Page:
Construction on the new Aspen-Sopris Ranger District buildings in Carbondale is one step closer to becoming reality. The White River National Forest (WRNF) awarded a $6.3 million contract to Dare-Case Contracting Services LLC of Grand Junction on Sept. 28 — one day after WRNF Supervisor Scott Fitzwilliams signed a new decision memo for the project. And, the plan to demolish the existing, 84-year old buildings and remove landmark trees from the lot at the corner of Weant Blvd and Main has attracted the attention of local residents. Close to 100 people attended the Aug. 22 Carbondale Board of Town Trustees (BOTT) meeting where Kevin Warner, district ranger for the Aspen/Sopris Ranger District, updated the trustees about the project. Most of those who spoke after Warner were upset about losing mature trees on the property to make room for a building they said would render Carbondale unrecognizable. “We are losing what I would call a cultural landscape,” said Laura Kirk. “It is something that has defined the character of our town as you enter on Main Street.”
The original project design included taking a wrecking ball to all buildings on the lot, pulling out seven trees, including the spruce trees facing Main Street, and staging the new building to accommodate a drive-through for large vehicles.
In May 2023, the WRNF told The Sopris Sun it will attempt to save the “community tree” at the corner of Weant and Main.
At the Aug. 22 meeting, the Bioregion Visioning Circle (BVC), a local citizens’ group, began presenting an alternative design that includes rotating the new building 90 degrees and changing the east-west orientation to north-south, which would preserve the old buildings and the trees.
BVC member Candice Hart told The Sopris Sun that it puts a more welcoming front door on Main Street. “It improves wheelchair access, pedestrian access, and creates opportunities for construction-sharing with the new public pool.” The Aug. 22 presentation was interrupted by time constraints. But, the group is nothing if not determined.
Diana Alcantara, another BVC member, told The Sopris Sun that she started petitions on paper and on change.org last summer. “We threw those together the week before Mountain Fair,” she said. “And by the end of the weekend, we collected 400 signatures.” The online petition has 602 signatures as of Oct. 4.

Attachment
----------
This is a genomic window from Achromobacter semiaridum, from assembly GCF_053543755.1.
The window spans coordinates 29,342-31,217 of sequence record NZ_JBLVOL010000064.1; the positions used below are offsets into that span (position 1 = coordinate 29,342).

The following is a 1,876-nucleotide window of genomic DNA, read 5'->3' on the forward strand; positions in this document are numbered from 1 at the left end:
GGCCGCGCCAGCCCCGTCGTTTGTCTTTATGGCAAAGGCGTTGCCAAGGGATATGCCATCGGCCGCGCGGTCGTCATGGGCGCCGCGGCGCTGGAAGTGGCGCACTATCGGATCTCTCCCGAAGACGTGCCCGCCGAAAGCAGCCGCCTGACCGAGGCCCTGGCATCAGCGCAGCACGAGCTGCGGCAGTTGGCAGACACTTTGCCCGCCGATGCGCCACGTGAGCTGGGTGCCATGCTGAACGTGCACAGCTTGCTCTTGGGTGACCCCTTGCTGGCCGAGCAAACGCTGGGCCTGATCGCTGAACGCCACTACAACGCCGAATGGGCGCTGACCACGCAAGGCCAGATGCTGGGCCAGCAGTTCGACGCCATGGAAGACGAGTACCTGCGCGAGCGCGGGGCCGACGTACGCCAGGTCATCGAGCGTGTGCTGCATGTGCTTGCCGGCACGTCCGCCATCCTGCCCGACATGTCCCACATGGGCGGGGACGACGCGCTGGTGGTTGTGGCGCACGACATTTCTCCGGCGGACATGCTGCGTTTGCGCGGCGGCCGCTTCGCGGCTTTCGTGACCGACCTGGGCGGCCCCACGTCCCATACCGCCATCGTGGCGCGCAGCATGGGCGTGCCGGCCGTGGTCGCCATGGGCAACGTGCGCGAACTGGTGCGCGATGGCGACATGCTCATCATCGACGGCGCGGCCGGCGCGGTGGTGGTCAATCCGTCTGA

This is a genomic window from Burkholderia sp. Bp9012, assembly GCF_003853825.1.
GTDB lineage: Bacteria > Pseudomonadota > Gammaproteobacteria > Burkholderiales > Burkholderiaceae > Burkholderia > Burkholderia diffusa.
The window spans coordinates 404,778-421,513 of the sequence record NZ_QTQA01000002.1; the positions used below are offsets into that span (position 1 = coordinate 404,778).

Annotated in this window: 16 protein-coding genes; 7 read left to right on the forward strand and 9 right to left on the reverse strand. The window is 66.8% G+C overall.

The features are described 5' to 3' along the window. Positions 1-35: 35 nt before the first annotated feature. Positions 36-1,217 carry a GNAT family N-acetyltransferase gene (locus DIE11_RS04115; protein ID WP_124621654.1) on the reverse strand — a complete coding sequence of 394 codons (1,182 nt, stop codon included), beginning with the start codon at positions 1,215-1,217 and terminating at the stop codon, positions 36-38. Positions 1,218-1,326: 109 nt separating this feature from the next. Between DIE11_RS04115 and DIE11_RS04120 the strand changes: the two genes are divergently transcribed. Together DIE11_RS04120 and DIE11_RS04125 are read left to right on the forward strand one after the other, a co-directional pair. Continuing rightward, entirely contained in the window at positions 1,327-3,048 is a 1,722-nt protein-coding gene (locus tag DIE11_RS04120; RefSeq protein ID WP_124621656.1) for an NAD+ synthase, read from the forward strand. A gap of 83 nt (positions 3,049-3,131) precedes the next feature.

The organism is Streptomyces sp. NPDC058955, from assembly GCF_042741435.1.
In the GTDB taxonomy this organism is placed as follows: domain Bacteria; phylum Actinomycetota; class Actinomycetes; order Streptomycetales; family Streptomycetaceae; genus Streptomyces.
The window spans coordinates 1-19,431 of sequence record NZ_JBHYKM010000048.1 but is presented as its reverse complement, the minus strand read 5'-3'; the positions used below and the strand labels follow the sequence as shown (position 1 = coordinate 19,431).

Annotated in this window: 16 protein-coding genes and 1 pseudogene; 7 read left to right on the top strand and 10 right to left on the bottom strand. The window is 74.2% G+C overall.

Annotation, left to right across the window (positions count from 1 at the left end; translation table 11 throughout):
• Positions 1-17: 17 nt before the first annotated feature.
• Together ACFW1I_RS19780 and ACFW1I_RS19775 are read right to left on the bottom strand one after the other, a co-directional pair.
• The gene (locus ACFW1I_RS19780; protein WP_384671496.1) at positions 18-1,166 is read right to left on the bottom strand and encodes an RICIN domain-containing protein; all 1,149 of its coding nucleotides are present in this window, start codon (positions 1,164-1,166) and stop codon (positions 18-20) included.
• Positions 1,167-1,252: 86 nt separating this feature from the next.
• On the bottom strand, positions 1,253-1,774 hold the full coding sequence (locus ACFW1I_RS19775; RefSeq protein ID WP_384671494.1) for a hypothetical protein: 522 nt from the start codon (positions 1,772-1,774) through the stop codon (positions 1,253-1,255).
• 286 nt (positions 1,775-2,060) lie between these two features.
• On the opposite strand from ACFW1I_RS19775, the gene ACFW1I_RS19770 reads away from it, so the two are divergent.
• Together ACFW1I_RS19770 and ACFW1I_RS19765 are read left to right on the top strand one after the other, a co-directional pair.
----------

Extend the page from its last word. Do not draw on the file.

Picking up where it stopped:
All told, Alcantara estimates she’s given the Town close to 1,400 signatures, but she said, despite the petitions and attending three trustee meetings in August and September, neither the town nor the WRNF have paid much attention to the group’s plan. “What our take-away from the town meetings is, it’s out to bid. It’s a done deal. We want the Forest Service downtown,” she said. “That has been said loud and clear by our mayor and certain town trustees.”
In a Sept. 8 email from Mayor Ben Bohmfalk to Ross Kribbs (provided to The Sopris Sun), Bohmfalk indicated that he has had enough. “I don’t plan to spend any additional time on this issue in any way,” he wrote. “I apologize in advance for not responding to any additional emails or questions about this.”
Bohmfalk told The Sopris Sun that he was not speaking on behalf of the Board of Trustees in the email. “I have to be efficient with how I use my time, and sometimes somebody wants to keep talking about an issue that in my mind is resolved,” he explained. “On my end, this is resolved and I’m not going to respond to every detailed question about it going forward.”
He said he is not prohibiting the public from bringing their concerns to him. He mentioned other opportunities for involvement, including writing letters or meeting him for “coffee with the mayor” on Fridays from 8 to 9am at Bonfire. “[The BOTT] has heard it out and we’ve decided that we’re not going to intervene and the Forest Service is going forward,” he said. “We’ve helped them hear feedback from our residents, so we’re moving on to other things. But I’m not restricting people’s ability to engage in any way.”